Ellen Burstyn has finally commented on the bizarre turn of events that saw her receive an Emmy nomination for a 14-second performance in the HBO movie Mrs. Harris (she lost, to co-star Cloris Leachman). Refusing to downplay the controversial nod, Burstyn only hopes, as any top-of-their-game athlete would, to shave a few seconds off her best personal time at next year's meet. The AP reports:
In an interview with AP Radio, the 73-year-old Academy Award winner spoke publicly for the first time about her Emmy nod: "When they told me I was nominated for that I went, 'What, are you kidding?'" [...]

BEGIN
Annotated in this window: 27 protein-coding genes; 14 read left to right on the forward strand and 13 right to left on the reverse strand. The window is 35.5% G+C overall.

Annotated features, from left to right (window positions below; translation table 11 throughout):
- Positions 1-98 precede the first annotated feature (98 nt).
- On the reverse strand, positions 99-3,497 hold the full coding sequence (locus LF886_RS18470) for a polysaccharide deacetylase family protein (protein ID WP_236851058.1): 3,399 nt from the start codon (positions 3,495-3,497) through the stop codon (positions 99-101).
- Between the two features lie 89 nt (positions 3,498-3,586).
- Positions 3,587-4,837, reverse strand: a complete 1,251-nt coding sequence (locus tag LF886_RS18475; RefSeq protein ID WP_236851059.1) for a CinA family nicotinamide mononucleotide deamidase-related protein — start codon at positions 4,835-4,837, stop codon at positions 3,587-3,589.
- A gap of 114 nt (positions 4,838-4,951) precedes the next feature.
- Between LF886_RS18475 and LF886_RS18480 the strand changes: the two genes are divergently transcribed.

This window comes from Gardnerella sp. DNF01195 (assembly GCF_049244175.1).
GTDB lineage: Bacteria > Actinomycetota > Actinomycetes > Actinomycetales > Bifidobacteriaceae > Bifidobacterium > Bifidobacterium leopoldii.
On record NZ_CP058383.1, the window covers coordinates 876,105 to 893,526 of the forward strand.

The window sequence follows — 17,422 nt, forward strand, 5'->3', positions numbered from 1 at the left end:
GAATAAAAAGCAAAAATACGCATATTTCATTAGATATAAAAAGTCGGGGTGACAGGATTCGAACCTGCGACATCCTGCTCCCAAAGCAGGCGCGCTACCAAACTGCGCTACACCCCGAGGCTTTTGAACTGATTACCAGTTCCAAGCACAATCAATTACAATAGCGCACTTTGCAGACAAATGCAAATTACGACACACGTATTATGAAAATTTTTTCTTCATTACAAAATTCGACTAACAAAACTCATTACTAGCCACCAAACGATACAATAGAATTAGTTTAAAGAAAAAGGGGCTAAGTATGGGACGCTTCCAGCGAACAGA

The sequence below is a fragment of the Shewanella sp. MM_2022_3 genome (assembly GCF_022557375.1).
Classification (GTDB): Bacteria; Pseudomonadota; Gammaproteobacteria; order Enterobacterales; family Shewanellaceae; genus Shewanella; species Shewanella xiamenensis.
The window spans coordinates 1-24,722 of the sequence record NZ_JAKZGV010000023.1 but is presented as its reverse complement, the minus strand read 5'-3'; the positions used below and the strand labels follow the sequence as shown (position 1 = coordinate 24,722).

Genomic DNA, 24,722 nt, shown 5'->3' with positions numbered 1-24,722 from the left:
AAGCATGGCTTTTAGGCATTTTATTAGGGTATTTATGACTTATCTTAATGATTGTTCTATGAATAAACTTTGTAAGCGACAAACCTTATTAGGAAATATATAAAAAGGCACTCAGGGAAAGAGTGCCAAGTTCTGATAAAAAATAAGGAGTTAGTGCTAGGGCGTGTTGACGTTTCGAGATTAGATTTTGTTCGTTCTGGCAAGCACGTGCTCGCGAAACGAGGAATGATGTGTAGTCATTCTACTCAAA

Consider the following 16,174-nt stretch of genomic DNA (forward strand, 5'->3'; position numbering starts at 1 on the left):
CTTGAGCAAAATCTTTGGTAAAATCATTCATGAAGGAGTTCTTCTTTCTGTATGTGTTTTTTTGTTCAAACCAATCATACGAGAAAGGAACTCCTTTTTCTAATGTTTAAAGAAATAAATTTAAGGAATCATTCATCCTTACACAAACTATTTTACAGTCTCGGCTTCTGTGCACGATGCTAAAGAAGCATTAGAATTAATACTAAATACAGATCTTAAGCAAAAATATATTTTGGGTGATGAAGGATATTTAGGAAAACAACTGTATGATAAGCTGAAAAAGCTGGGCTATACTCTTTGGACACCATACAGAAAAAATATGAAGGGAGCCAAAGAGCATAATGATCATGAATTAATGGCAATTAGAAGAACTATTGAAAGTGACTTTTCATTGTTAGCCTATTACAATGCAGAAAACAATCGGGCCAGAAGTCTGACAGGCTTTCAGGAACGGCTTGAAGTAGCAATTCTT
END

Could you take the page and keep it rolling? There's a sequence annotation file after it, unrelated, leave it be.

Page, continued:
"I thought it was fabulous," she said. "My next ambition is to get nominated for seven seconds, and, ultimately, I want to be nominated for a picture in which I don't even appear."
"The brouhaha around it, you know, they tried to reach me for a statement," she recalled. "I said, 'This doesn't have anything to do with me. I don't even want to know about this. You people work it out yourself.'"
Should the Television Academy make no great effort to curtail their lazy, "She's the one from The Exorcist, right? Let's give her an award, too!" voting practices, Burstyn may actually find herself achieving her goal, when screener-viewing apathy and a confusingly formatted ballot results in the venerated acting legend's name being announced as recipient of next year's Emmy for Outstanding Lead Actor in a Comedy Series, a stunning upset that will surprise no one more than fellow nominee Steve Carell, the crushing memory preserved forever in a sweat-drenched and frozen-smiled, televised reaction shot.
- Ellen Burstyn sounds off on her Emmy nod [USAToday/AP]